Anti-Infiltration Act passed by Taiwan’s Legislature

The Anti-Infiltration Act was passed by the Legislature Dec. 31, 2019, underscoring the commitment of the government to safeguarding national security and Taiwan’s democracy.
 
Described as an effective democratic defense mechanism by the Ministry of the Interior, the legislation complements existing regulations governing lobbying, political donations, and presidential, vice presidential and civil servant elections and recalls.
 
It prohibits intervention in Taiwan’s democratic political system through infiltration sources—namely, individuals, institutions or organizations affiliated with or sponsored by a government, political party or other political group of a foreign hostile force, the MOI added.
 
A hostile foreign force is defined under the act as a country or political entity at war or engaging in a military standoff with Taiwan, including but not limited to China.
 
Any individual or organization in Taiwan receiving instructions or financial support from a hostile foreign force to influence elections, launch a public referendum or make political donations, among other political activities, are subject to imprisonment of between three and five years, the MOI said.
 
In a statement released later the same day, the Cabinet-level Mainland Affairs Council backed the legislation and said it would help maintain orderly, stable and transparent cross-strait exchanges.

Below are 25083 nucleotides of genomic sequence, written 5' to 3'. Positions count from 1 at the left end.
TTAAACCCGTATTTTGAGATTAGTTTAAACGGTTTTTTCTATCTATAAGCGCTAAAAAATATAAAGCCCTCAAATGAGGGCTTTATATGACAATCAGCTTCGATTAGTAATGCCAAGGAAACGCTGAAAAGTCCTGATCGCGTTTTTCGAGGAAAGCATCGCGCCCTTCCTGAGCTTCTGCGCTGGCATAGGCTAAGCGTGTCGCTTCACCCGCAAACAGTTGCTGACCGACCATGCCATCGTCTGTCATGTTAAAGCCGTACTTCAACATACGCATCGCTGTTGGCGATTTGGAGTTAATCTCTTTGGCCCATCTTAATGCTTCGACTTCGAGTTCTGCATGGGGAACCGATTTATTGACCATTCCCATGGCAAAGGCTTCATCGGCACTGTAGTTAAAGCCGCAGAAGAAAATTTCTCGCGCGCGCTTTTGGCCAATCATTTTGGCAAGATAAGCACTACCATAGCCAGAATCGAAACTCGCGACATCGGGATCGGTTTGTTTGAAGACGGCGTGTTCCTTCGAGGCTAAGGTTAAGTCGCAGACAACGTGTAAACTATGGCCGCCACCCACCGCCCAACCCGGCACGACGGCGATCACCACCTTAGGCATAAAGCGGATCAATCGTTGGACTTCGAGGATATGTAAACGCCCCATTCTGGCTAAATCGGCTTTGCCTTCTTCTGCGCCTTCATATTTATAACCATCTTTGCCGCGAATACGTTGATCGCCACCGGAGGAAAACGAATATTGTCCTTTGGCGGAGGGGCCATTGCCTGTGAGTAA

According to the MAC, China’s infiltration campaign is posing a serious threat to Taiwan’s national security, democracy and social order.
 
The act was drafted on the basis of extensive discussions between the executive and legislative branches, as well as public opinion, the MAC said. Core values of freedom and democracy are at the heart of the legislation, and it will in no way target any specific group or impact regular cross-strait exchanges, the MAC added.
 
This position was echoed by President Tsai Ing-wen during her New Year’s Day address. The act will not infringe upon human rights, but better protect Taiwan’s freedom and democracy, she said.
 
The government is opposed to infiltration, but not cross-strait exchanges, Tsai said. The legislation will not affect normal areas of interaction such as business, education, religious and tourism exchanges, she added. (SFC-E)
 
Write to Taiwan Today at ttonline@mofa.gov.tw

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